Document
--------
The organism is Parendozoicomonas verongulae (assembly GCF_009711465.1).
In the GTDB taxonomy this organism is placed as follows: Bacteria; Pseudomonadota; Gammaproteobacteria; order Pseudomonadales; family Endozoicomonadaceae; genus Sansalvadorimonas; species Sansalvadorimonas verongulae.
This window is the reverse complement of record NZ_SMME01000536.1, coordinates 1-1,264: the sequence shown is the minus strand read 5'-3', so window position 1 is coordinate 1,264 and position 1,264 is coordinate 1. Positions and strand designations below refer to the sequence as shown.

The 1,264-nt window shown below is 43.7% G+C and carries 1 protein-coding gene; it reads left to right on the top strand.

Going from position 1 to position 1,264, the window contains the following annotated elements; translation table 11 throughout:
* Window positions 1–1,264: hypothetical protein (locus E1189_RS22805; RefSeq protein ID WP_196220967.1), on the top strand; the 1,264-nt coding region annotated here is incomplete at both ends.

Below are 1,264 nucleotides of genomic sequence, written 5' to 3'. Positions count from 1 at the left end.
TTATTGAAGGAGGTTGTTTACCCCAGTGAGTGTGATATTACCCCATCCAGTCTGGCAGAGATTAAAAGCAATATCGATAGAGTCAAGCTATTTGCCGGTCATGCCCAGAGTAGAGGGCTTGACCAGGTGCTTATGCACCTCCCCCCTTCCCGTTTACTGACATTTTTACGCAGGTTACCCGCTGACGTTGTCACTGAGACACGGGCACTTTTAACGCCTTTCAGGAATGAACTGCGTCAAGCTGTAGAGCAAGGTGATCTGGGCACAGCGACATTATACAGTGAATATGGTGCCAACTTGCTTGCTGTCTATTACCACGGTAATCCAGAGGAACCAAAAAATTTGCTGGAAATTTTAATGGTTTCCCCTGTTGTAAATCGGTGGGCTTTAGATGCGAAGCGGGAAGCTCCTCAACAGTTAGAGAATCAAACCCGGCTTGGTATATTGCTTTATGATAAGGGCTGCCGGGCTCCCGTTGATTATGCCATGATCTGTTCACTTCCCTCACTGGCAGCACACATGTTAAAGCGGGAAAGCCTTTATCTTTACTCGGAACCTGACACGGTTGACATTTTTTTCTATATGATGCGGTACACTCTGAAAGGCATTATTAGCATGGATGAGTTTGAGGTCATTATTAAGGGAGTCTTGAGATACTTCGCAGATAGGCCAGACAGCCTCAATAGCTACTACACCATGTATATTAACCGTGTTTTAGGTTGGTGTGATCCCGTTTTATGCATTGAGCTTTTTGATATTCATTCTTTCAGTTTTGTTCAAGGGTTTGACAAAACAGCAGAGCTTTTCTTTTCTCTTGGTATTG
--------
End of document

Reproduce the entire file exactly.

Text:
The organism is Parendozoicomonas verongulae (assembly GCF_009711465.1).
In the GTDB taxonomy this organism is placed as follows: Bacteria; Pseudomonadota; Gammaproteobacteria; order Pseudomonadales; family Endozoicomonadaceae; genus Sansalvadorimonas; species Sansalvadorimonas verongulae.
This window is the reverse complement of record NZ_SMME01000536.1, coordinates 1-1,264: the sequence shown is the minus strand read 5'-3', so window position 1 is coordinate 1,264 and position 1,264 is coordinate 1. Positions and strand designations below refer to the sequence as shown.

The 1,264-nt window shown below is 43.7% G+C and carries 1 protein-coding gene; it reads left to right on the top strand.

Going from position 1 to position 1,264, the window contains the following annotated elements; translation table 11 throughout:
* Window positions 1–1,264: hypothetical protein (locus E1189_RS22805; RefSeq protein ID WP_196220967.1), on the top strand; the 1,264-nt coding region annotated here is incomplete at both ends.

Below are 1,264 nucleotides of genomic sequence, written 5' to 3'. Positions count from 1 at the left end.
TTATTGAAGGAGGTTGTTTACCCCAGTGAGTGTGATATTACCCCATCCAGTCTGGCAGAGATTAAAAGCAATATCGATAGAGTCAAGCTATTTGCCGGTCATGCCCAGAGTAGAGGGCTTGACCAGGTGCTTATGCACCTCCCCCCTTCCCGTTTACTGACATTTTTACGCAGGTTACCCGCTGACGTTGTCACTGAGACACGGGCACTTTTAACGCCTTTCAGGAATGAACTGCGTCAAGCTGTAGAGCAAGGTGATCTGGGCACAGCGACATTATACAGTGAATATGGTGCCAACTTGCTTGCTGTCTATTACCACGGTAATCCAGAGGAACCAAAAAATTTGCTGGAAATTTTAATGGTTTCCCCTGTTGTAAATCGGTGGGCTTTAGATGCGAAGCGGGAAGCTCCTCAACAGTTAGAGAATCAAACCCGGCTTGGTATATTGCTTTATGATAAGGGCTGCCGGGCTCCCGTTGATTATGCCATGATCTGTTCACTTCCCTCACTGGCAGCACACATGTTAAAGCGGGAAAGCCTTTATCTTTACTCGGAACCTGACACGGTTGACATTTTTTTCTATATGATGCGGTACACTCTGAAAGGCATTATTAGCATGGATGAGTTTGAGGTCATTATTAAGGGAGTCTTGAGATACTTCGCAGATAGGCCAGACAGCCTCAATAGCTACTACACCATGTATATTAACCGTGTTTTAGGTTGGTGTGATCCCGTTTTATGCATTGAGCTTTTTGATATTCATTCTTTCAGTTTTGTTCAAGGGTTTGACAAAACAGCAGAGCTTTTCTTTTCTCTTGGTATTG